page 74 note 4 Domesday Book, iv (ed. Sir Ellis, H., 1816), pp. 531–42.Google Scholar One of the Minster streets is omitted, almost certainly the street known today as Great Minster Street, which seems to have arisen on part of the site of the royal palace, after the fire of 1141 and presumably after the reorganization of this area in 1150 (Arch. Journ. cxix (1962), 178).Google Scholar In 1437 Little Minster Street was Ministerstret and Great Minster Street was the vicus iuxta cimiterium Sancti Swithuni Wyntonie, i.e. the street next to the cathedral cemetery (The Black Book of Winchester (ed. Bird, W. H. B., Winchester, 1925). P. 75).Google Scholar
page 74 note 5 Domesday Book, iv (ed. Sir. Ellis, H, 1816), pp. 542–62Google Scholar; for the date and a brief discussion see Round, J. H., ‘The Survey of Winchester, Temp. Henry I’, in V.C.H. Hants. i (1900), pp. 527–37Google Scholar, and also Regesta Regum Anglo-Normannorum, ii, 1100–1135 (ed. C. Johnson and H. A. Cronne, 1956), no. 969. For a new edition of the Winton Domesday, see p. 70, n. 5 above.
page 75 note 1 The Minster streets are also omitted, Great Minster Street presumably because it was not yet in existence, the royal palace occupying this area (see p. 74, n. 4, above). The omission of Little Minster Street presents a more difficult problem which cannot be solved before the detailed analysis of the tenement history of this area has been completed. Little Minster Street stands apart from the other north-south streets, since the distance between it and St. Thomas Street is approximately half the width of a normal street block. It may also be relevant that the properties on the east side of Little Minster Street are in the constabulary of the castle, a jurisdiction thought to represent the extent of the twelfth-century royal palace. It may be that the curving line of Little Minster Street represents the west boundary of the palace area, and that in c. 1110 properties on the east side of the street were omitted from the survey as being within the palace, while on the west side of the street the properties were either regarded as belonging to St. Thomas Street, or did not include any in royal demesne. Colebrook Street is also omitted from the c. 1110 survey, possibly because it was only developing as a built-up street in the later eleventh and twelfth centuries, but more likely because there was no royal property on this street in 1066. In the 1148 survey only one property on this street was in the king's hands.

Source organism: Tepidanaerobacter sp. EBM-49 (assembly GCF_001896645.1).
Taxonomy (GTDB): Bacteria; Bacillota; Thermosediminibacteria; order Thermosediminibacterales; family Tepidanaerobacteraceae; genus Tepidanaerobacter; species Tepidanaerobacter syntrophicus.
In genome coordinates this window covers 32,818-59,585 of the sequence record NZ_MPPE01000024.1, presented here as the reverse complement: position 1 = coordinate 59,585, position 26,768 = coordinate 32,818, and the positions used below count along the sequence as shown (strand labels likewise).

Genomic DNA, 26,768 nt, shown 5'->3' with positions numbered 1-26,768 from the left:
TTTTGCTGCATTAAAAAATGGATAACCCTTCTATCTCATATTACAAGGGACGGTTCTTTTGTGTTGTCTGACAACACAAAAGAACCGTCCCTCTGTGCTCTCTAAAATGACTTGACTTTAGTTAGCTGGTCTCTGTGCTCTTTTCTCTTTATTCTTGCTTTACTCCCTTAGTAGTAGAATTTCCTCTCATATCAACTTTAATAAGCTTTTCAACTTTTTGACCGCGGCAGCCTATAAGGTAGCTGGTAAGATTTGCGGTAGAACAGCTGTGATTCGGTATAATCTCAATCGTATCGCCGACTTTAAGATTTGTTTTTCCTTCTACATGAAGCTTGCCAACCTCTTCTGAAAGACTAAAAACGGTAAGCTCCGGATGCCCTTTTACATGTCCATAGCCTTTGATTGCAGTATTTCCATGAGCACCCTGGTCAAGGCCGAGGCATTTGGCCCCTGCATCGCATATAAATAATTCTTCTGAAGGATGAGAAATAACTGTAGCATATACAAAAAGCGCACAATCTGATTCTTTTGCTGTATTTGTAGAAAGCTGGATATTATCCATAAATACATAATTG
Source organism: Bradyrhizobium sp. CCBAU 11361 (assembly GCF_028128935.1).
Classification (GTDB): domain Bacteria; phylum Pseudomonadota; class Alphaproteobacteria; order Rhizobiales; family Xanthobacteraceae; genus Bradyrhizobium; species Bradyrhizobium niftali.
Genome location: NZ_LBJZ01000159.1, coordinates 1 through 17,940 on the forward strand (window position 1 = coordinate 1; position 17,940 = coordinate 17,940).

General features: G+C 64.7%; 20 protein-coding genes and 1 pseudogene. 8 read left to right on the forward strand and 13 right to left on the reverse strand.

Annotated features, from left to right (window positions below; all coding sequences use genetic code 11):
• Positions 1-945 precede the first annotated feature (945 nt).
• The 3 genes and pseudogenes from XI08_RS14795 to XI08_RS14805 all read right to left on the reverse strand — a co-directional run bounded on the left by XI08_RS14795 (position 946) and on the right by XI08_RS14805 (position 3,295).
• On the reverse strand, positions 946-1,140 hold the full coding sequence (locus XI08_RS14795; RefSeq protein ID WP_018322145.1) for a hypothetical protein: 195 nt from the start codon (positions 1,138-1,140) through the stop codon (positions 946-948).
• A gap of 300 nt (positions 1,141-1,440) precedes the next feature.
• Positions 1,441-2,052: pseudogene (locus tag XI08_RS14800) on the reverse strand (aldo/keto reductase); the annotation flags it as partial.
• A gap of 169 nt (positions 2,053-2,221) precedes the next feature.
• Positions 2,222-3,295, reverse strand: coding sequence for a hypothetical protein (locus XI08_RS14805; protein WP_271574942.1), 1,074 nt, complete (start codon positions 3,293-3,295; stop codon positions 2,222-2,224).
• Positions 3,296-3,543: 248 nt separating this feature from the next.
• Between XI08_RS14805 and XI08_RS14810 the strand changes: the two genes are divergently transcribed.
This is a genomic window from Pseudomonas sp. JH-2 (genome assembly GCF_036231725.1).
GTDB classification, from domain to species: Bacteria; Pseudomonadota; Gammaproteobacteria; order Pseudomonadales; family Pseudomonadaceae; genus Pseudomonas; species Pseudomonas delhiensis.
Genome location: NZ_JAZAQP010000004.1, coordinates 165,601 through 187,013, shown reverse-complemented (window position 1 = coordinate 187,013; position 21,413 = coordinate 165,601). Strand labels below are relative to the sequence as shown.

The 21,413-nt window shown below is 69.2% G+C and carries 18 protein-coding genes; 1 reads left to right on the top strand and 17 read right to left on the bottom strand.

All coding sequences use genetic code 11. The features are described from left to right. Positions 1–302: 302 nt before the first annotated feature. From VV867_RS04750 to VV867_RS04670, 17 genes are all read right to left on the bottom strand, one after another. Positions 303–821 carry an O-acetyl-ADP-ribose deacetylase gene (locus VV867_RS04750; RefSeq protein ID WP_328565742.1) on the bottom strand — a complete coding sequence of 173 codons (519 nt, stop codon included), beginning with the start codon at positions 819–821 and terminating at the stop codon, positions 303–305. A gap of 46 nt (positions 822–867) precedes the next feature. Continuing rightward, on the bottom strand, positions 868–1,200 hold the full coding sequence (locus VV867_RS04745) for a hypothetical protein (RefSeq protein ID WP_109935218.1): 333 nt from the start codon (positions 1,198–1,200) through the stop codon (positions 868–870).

page 75 note 2 Sawyer 889, K 1291, of A.D. 996: Finberg, H. P. R., The Early Charters of Wessex (1964), p. 60Google Scholar, no. 142; see below n. 4.
page 75 note 4 Sawyer 889, K 1291. Similar extensions of the names of north–south streets to the adjacent back streets occur occasionally in the post-Conquest period, and are an expression of the informality in the naming of the back-streets which has already been mentioned.
page 75 note 5 Sawyer 874, K 673.
page 75 note 6 Sawyer 463, CS 758; Sawyer 488, CS 786; Sawyer 693, CS 1077; Sawyer 689, CS 1080; Sawyer 1376, K 1347; Sawyer 845, K 635; Liber Monasterii de Hyda (ed. Edwards, E., Rolls Ser., 1866), pp. 228–31Google Scholar; Sawyer 871, Finberg, Early Charters of Wessex (1964), no. 137.Google Scholar
page 76 note 1 Sawyer 1443, CS 605, 1338; see Liber Vitae … of New Minster and Hyde Abbey (ed. de Birch, W. G., 1892), pp. 155–8.Google Scholar For topographical discussion of the bounds see Quirk, R. N., ‘Winchester New Minster and its tenth-century Tower’, J.B.A.A., 3rd ser., xxiv (1961), 51–4Google Scholar, fig. 6; revised in M. Biddle and Quirk, R. N., ‘Excavations near Winchester Cathedral, 1961’, Arch. Journ. cxix (1962), 177, fig. 6.Google Scholar
page 76 note 2 Cal. Charter Rolls, ii, p. 12.